sockdown performs the shutdown(2) system call on one of its file descriptors specified by fd. The possible values for how are
|writeonly||convert to write-only file descriptor|
|0||convert to write-only file descriptor|
|writeonly||symbolic for same as above|
|1||convert to read-only file descriptor|
|readonly||symbolic for same as above|
|2||complete shutdown. no reads or writes allowed in the future|
|totally||symbolic for same as above|
Imagine you have a machine that can perform a service (in this case conversion from ASCII to fancy postscript) :
server$ faucet 3000 --in --out enscript -2rGhp -You may then connect to it with a hose. However, the first example enters deadlock :
client$ hose server 3000 -in -out \ sh -c " cat blah.txt & cat > blah.ps "The enscript blocks waiting for input from the socket because not all of the client processes have exited. While the cat blah.txt is finished, the cat > blah.ps is not, and will not be finished until the remote enscript process finishes writing. The enscript process will not finish writing until it is finished reading, but that client->server half of the socket is still open and will not be closed until all the client processes are done. The result is deadlock.
So, we use sockdown to close half of the pipe
client$ hose server 3000 -in -out \ sh -c " ( cat blah.txt ; sockdown ) & cat > blah.ps "This way when the cat blah.txt is done, half of the socket is shut down and the remote enscript process runs out of input, causing it to flush its output and exit, so eventually the whole mess finishes cleanly.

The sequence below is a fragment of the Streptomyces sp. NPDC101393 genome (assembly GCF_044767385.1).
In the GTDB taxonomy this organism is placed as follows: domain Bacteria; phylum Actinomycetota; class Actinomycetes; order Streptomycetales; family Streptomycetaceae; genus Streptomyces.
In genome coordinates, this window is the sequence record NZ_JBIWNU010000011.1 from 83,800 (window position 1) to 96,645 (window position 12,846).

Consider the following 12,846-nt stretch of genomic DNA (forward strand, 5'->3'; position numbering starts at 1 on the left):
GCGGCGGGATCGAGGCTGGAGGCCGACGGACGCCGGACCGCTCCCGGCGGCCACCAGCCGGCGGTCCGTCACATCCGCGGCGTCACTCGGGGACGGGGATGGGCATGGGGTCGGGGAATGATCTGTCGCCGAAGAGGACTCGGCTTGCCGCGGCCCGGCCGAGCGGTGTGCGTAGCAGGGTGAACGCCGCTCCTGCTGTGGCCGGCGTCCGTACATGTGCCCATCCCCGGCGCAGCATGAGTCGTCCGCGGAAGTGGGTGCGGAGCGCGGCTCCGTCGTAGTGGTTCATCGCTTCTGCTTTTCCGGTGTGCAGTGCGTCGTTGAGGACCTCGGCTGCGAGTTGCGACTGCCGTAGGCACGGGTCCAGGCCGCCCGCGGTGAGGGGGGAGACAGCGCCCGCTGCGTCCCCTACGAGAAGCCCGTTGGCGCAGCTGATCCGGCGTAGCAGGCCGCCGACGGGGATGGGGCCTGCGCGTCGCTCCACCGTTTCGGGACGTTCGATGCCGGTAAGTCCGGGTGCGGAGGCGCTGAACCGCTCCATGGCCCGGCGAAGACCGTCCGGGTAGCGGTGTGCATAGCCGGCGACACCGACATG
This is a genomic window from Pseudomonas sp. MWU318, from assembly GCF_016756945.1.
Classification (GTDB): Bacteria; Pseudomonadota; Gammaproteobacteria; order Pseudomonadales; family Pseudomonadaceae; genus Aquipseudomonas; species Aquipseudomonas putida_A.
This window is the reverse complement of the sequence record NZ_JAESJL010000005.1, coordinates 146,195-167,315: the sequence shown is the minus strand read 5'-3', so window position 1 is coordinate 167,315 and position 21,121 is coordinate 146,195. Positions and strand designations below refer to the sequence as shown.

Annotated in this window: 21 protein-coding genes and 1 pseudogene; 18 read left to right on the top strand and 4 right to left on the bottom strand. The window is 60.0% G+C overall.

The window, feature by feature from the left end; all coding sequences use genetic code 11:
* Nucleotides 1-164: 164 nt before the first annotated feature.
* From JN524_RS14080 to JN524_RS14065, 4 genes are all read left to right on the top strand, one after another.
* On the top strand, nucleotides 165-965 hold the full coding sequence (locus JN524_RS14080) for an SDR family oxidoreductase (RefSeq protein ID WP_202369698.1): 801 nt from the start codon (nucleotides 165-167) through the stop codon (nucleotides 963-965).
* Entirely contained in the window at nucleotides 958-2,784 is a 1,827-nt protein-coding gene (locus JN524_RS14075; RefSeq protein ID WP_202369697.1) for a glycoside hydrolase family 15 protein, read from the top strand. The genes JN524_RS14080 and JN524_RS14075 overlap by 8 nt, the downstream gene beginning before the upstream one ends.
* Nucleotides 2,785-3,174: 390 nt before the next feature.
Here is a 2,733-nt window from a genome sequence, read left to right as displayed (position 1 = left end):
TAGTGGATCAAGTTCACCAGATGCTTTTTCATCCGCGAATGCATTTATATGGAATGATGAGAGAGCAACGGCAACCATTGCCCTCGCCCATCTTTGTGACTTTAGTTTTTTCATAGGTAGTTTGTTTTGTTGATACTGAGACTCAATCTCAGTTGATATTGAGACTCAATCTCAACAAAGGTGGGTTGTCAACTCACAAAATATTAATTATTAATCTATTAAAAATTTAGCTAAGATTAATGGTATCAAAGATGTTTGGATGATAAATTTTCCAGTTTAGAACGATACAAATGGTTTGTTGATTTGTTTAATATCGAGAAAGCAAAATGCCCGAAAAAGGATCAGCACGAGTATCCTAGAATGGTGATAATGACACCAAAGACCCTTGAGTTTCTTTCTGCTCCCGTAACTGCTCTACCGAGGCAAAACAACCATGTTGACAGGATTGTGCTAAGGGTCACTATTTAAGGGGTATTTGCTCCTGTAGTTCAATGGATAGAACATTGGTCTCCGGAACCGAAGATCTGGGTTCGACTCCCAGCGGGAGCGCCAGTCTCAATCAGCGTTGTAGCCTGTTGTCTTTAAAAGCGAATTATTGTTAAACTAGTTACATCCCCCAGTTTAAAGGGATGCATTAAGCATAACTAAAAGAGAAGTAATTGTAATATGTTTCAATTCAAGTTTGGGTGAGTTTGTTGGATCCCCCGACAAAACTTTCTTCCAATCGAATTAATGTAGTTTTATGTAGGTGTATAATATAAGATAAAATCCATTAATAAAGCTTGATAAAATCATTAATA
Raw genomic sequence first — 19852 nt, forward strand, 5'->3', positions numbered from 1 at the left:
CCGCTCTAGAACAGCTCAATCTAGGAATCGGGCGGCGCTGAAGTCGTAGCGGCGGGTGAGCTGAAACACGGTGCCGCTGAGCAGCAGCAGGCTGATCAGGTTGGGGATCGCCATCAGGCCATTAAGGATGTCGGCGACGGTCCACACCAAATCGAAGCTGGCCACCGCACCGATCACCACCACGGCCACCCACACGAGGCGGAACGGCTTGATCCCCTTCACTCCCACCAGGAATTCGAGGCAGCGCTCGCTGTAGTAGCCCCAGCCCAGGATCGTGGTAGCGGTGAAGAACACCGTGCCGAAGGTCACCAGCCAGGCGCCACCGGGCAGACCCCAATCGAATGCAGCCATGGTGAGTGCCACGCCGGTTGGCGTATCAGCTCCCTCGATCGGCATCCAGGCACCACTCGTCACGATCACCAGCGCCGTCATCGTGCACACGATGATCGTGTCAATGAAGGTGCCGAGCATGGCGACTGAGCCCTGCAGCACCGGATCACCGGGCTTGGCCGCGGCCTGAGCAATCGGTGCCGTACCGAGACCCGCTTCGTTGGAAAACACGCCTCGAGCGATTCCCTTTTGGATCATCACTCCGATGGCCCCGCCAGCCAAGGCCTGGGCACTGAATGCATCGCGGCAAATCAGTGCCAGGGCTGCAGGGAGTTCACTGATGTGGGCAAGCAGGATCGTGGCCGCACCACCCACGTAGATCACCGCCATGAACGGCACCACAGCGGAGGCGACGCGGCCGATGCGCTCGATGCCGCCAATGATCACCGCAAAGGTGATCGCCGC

Note: the & on the hose is necessary to prevent another deadlock. If we simply used the ; to serialize the two cat processes it is possible that the enscript would fill up its write buffer before the first cat was done causing both processes to block and preventing the second cat from draining the pipe.
Of course, that idiomatic usage of hose is so useful that it is a special form:
client$ hose server 3000 -slave < blah.txt > blah.ps
Ian Stirling <email@example.com> informs me that sockdown can be used in Linux's /proc/pid/fd/ directories to tear down hung network connections. I have since used this myself on a wedged MOMspider. To try this, you have to know the PID of the program and the file descriptor of the wedged socket (can sometimes be found by running strace and see if the program is stuck in a read(2) system call). If the PID is 991 and the socket's descriptor is 5, you do this as root:
bash# sockdown 1 2 > /proc/991/fd/5
Invalid argument (seen on Solaris) The fd you specified does not refer to a socket. This happens when you run sockdown by itself (it is unlikely that any of the file descriptors attached to an interactive shell are actually sockets) or if you goof up your faucet/hose command and forgot to dup(2) one of your descriptors.
Bad file number You gave it a bad file number for fd. If you have enough skill to actually generate this error, you probably know what is wrong.
If you encounter any other errors, clue me in.
Any normal human would assume a program this simple has to be bug free, but I am an experienced programmer.
Just avoid doing anything funky like passing sockdown strings and it should serve you well. You should not have to pass it any arguments unless you are doing something fairly funky.
Perhaps I should ditch the shutdown -a semantics on hose since a sockdown 1 2 would do the job.
Ian Stirling <firstname.lastname@example.org>, for the idea of using this program in /proc on a Linux machine.
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